EU Index: German rail network poorly funded

Per capita comparison shows investment weakness / Swiss and Austrian lead ranking

- Berlin, DE
Autobahn junction

Whereas many European countries are making their rail networks fit for the future, Germany has for years invested too little in its railway infrastructure. In a 2015 comparison with selected European countries, Germany once again only comes in near the bottom of the ranking of European investment. According to a study compiled by the German Pro-Rail Alliance and the transport consultants SCI Verkehr, Europe’s most important major economies invest the following amounts in their state-owned railway infrastructure: ranked top was Switzerland with 383 euros per citizen, followed by Austria, which invests 192 euros per head of population. Both Alpine states have for years spent higher amounts on their rail networks than on road infrastructure. But network construction is also booming in other European countries: Sweden invests 177 euros per citizen, in the United Kingdom network spending is 152 euros and in the Netherlands the figure is 141 euros. Italy spends 72 euros per citizen on network construction, whereas Germany, which invests 56 euros per citizen, is still not coming closer to reducing the large funding gap between itself and other economically powerful European countries. Among all the countries examined in 2015, only Spain (36 euros per capita) and France (37 euros) invest less than Germany in their railway infrastructure.

Per capita state investment in infrastructure

in selected European countries 2015

Infographic 1

Source: German Pro-Rail Alliance based on figures from the German and Austrian transport ministries, the Swiss Public Transport Union and SCI Verkehr GmbH

German railway network requires 80 euros per citizen

Although the German federal transport ministry is congratulating itself for record amounts of investment in the railways, the German per capita amount in 2015 is poor,” said the managing director of the Pro-Rail Alliance, Dirk Flege, on Tuesday in Berlin. “A comparison over several years shows us a long-term German trend. The first year of the new performance and funding agreement, which the federal government negotiated with Deutsche Bahn, has unfortunately only led to a moderate increase in rail network investments,” criticised Flege. In the previous year, Germany invested 49 euros per person in its rail network. The amount required, according to the Pro-Rail Alliance managing director, would be 80 euros per capita in absolute figures. “With our German networks we should be able to top the amount that Italy spends,” said Flege.

Germany also lags behind in a long-term comparison 

Per-capita state investment in railway infrastructure

Infographic 2


Source: German Pro-Rail Alliance based on figures from the German and Austrian transport ministries, the Swiss Public Transport Union and SCI Verkehr GmbH

Federal infrastructure plan: the wrong transport policy agenda

Unfortunately, Germany has for years invested considerably more money in road construction than in its railway infrastructure, criticised Flege. “The Alpine states are facilitating the modal shift in transport with targeted investments in their rail networks, whereas in Germany, even with the latest federal infrastructure plan, it’s business as usual with the wrong transport policy agenda.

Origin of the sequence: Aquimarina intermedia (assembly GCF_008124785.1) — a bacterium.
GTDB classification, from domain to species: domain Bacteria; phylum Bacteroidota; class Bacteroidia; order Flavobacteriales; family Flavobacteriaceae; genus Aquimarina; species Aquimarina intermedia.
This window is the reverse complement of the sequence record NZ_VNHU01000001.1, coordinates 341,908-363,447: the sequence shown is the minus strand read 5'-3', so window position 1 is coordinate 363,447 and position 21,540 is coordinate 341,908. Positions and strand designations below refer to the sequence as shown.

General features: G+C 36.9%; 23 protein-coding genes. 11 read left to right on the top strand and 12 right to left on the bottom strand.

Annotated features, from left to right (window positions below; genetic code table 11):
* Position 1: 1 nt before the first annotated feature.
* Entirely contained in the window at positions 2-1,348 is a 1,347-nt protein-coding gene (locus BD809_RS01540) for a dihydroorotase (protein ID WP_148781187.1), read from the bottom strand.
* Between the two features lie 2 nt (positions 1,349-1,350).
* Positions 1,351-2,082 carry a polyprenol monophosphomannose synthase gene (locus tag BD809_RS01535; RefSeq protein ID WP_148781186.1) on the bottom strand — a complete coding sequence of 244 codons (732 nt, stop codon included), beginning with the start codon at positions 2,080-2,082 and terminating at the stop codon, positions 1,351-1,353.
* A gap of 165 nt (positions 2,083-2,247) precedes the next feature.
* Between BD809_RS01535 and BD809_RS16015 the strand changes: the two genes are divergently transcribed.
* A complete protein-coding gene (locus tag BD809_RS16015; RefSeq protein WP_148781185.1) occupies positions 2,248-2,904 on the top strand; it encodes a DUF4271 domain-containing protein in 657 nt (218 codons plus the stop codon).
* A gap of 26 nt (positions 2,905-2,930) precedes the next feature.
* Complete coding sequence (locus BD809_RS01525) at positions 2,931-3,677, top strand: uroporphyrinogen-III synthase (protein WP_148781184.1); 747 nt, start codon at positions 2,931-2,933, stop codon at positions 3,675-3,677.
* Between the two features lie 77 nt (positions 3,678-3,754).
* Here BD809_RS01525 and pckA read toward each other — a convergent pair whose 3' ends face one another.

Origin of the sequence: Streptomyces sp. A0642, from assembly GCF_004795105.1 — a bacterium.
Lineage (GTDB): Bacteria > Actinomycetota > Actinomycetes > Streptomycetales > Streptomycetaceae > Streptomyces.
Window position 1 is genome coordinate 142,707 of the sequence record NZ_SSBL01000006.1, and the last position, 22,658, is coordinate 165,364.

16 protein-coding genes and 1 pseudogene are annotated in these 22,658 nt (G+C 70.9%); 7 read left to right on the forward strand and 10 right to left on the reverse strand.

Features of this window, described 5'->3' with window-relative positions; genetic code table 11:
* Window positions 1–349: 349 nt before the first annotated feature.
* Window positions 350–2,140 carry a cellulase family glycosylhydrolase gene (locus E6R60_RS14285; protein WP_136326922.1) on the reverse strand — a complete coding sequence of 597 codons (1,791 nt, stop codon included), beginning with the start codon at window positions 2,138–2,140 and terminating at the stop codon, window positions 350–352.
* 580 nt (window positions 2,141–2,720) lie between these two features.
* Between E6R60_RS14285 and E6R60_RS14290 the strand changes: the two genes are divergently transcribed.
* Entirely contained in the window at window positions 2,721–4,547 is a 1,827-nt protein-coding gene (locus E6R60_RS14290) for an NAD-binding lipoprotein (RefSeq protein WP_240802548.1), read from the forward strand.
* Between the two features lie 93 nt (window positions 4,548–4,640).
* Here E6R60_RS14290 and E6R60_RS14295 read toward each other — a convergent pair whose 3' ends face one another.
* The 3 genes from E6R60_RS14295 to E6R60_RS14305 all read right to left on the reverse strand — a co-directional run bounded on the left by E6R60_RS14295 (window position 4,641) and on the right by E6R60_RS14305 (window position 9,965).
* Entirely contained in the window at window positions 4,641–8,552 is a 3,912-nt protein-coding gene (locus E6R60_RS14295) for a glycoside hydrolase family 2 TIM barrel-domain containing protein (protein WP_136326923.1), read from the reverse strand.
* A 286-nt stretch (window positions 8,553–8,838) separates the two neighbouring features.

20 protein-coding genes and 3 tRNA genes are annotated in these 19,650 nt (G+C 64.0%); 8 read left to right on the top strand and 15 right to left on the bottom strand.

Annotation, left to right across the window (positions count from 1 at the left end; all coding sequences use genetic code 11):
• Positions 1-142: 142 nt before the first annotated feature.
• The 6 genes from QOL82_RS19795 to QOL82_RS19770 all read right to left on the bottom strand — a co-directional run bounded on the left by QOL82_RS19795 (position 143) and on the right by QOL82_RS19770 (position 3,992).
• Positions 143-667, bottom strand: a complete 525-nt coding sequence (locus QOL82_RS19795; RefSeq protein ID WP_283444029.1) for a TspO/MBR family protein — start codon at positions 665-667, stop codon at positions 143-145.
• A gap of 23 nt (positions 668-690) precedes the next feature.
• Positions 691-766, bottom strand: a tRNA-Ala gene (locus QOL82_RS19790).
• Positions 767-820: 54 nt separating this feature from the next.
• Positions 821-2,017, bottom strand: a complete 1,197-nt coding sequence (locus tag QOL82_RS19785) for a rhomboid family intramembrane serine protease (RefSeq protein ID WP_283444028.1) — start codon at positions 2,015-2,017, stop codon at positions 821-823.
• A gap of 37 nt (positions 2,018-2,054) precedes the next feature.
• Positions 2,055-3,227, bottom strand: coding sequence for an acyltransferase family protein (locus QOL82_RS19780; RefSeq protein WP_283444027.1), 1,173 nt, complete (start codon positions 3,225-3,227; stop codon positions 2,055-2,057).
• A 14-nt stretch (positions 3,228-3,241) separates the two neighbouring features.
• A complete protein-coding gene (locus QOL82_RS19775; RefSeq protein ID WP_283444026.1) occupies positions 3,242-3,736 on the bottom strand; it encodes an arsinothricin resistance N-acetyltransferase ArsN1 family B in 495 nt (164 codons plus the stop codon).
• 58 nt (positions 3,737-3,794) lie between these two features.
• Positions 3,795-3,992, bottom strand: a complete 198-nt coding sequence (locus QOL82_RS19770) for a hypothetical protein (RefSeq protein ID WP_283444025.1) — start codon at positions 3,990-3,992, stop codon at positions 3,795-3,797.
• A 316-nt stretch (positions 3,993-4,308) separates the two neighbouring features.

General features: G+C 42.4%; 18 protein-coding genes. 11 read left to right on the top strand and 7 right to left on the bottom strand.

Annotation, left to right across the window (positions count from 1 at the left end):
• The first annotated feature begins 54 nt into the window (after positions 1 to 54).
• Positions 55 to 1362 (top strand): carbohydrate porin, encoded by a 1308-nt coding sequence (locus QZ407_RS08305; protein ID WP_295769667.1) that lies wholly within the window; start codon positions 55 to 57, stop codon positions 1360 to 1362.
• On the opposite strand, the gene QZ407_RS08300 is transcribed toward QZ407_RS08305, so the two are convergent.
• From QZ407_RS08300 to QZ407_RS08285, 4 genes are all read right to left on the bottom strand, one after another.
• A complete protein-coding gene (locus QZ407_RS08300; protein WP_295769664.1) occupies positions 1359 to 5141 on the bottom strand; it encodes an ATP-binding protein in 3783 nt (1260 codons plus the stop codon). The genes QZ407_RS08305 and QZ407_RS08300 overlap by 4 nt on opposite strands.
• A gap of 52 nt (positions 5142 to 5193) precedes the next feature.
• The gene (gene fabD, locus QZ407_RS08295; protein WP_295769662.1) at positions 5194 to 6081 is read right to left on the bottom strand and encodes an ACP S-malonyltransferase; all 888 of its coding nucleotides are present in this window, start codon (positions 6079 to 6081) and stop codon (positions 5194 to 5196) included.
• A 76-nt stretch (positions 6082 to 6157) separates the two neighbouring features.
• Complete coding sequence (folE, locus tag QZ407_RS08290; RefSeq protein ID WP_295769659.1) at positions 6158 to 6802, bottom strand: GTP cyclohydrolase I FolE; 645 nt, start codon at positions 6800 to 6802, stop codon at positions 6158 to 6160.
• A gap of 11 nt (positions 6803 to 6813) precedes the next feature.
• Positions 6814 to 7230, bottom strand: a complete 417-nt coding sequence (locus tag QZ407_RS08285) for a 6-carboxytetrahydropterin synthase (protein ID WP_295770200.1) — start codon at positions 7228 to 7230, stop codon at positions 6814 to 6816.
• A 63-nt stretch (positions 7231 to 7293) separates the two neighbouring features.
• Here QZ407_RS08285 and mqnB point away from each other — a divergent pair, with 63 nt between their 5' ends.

Switzerland and Austria favour the railways 

State investments in the railways in comparison with the roads in 2015

Infographic 3


Source: German Pro-Rail Alliance based on figures from the German and Austrian transport ministries, the Swiss Public Transport Union and SCI Verkehr GmbH

The Pro-Rail Alliance managing director called for rapid corrections to the current federal infrastructure plan. “The railways should be at the centre of transport policy focus, with 60 percent of the funding. Upgrading the network to enable freight trains with a length of 740 metres should be at the top of the agenda.

SCI: Germany is a brake on European rail traffic

We urgently need more capacity for rail freight transport,” said the managing director of transport consultants SCI Verkehr, Maria Leenen. “In fact, the very opposite is happening. Germany is a brake on European rail freight transport. With our infrastructure deficits we are increasingly becoming a bottleneck on the trans-European routes,” said Leenen. She referred to the ‘Betuwe-route’ in the west and the routes in southern Germany that were not completed in time for the opening of the Gotthard base tunnel. “Our neighbours have done their infrastructure homework whereas Germany’s politicians are still dithering,” criticised the SCI managing director.

Leenen warned that upgrading the German rail network for 740 metre freight trains needs to be completed quickly. “In order to make the most of the railway system’s advantages over road freight, our trains must become longer,” said Leenen. “Currently, trains with lengths of over four kilometres are in use in the USA and Australia. France is now testing freight trains that are 1,500 metres in length, and from 2018 trains measuring 1,000 metres will be in regular service on the French network. The German network is not even completely accessible for freight trains with a normal length of 740 metres.

About Allianz pro-SchieneAllianz pro Schiene logo

Allianz pro Schiene e.V. (The Pro-Rail Alliance) is the German alliance for the promotion of environmentally friendly and safe rail transport. It is an independent umbrella organisation that unites non-profit organisations and the commercial sector for the purpose of lobbying on behalf of the railways.


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